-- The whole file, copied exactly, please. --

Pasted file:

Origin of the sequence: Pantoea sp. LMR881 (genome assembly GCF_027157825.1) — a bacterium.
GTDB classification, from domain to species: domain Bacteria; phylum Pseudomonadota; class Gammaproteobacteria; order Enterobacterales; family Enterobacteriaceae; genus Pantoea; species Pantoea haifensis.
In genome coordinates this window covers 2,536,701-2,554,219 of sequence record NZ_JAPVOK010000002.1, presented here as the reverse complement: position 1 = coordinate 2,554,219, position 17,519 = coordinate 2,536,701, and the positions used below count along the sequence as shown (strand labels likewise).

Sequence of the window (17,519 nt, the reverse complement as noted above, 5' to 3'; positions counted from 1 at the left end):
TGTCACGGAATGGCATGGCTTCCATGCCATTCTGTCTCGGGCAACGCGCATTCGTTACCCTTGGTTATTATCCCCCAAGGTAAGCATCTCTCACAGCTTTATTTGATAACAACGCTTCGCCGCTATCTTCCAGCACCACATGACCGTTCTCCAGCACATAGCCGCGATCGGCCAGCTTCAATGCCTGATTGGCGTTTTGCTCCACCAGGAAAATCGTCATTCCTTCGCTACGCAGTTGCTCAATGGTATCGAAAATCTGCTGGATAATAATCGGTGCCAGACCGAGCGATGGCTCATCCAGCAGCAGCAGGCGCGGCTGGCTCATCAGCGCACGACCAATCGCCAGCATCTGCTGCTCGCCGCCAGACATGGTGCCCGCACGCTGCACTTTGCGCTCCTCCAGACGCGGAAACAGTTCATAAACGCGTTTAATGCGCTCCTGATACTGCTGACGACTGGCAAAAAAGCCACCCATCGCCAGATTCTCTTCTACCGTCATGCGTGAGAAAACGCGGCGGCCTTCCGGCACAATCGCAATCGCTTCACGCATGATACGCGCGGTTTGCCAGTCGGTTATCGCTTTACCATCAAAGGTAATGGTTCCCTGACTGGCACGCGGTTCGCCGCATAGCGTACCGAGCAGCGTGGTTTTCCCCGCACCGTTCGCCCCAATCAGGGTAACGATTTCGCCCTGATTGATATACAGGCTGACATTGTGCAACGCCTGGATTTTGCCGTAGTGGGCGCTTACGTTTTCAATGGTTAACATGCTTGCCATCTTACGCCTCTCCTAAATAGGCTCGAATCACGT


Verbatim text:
Origin of the sequence: Pantoea sp. LMR881 (genome assembly GCF_027157825.1) — a bacterium.
GTDB classification, from domain to species: domain Bacteria; phylum Pseudomonadota; class Gammaproteobacteria; order Enterobacterales; family Enterobacteriaceae; genus Pantoea; species Pantoea haifensis.
In genome coordinates this window covers 2,536,701-2,554,219 of sequence record NZ_JAPVOK010000002.1, presented here as the reverse complement: position 1 = coordinate 2,554,219, position 17,519 = coordinate 2,536,701, and the positions used below count along the sequence as shown (strand labels likewise).

Sequence of the window (17,519 nt, the reverse complement as noted above, 5' to 3'; positions counted from 1 at the left end):
TGTCACGGAATGGCATGGCTTCCATGCCATTCTGTCTCGGGCAACGCGCATTCGTTACCCTTGGTTATTATCCCCCAAGGTAAGCATCTCTCACAGCTTTATTTGATAACAACGCTTCGCCGCTATCTTCCAGCACCACATGACCGTTCTCCAGCACATAGCCGCGATCGGCCAGCTTCAATGCCTGATTGGCGTTTTGCTCCACCAGGAAAATCGTCATTCCTTCGCTACGCAGTTGCTCAATGGTATCGAAAATCTGCTGGATAATAATCGGTGCCAGACCGAGCGATGGCTCATCCAGCAGCAGCAGGCGCGGCTGGCTCATCAGCGCACGACCAATCGCCAGCATCTGCTGCTCGCCGCCAGACATGGTGCCCGCACGCTGCACTTTGCGCTCCTCCAGACGCGGAAACAGTTCATAAACGCGTTTAATGCGCTCCTGATACTGCTGACGACTGGCAAAAAAGCCACCCATCGCCAGATTCTCTTCTACCGTCATGCGTGAGAAAACGCGGCGGCCTTCCGGCACAATCGCAATCGCTTCACGCATGATACGCGCGGTTTGCCAGTCGGTTATCGCTTTACCATCAAAGGTAATGGTTCCCTGACTGGCACGCGGTTCGCCGCATAGCGTACCGAGCAGCGTGGTTTTCCCCGCACCGTTCGCCCCAATCAGGGTAACGATTTCGCCCTGATTGATATACAGGCTGACATTGTGCAACGCCTGGATTTTGCCGTAGTGGGCGCTTACGTTTTCAATGGTTAACATGCTTGCCATCTTACGCCTCTCCTAAATAGGCTCGAATCACGT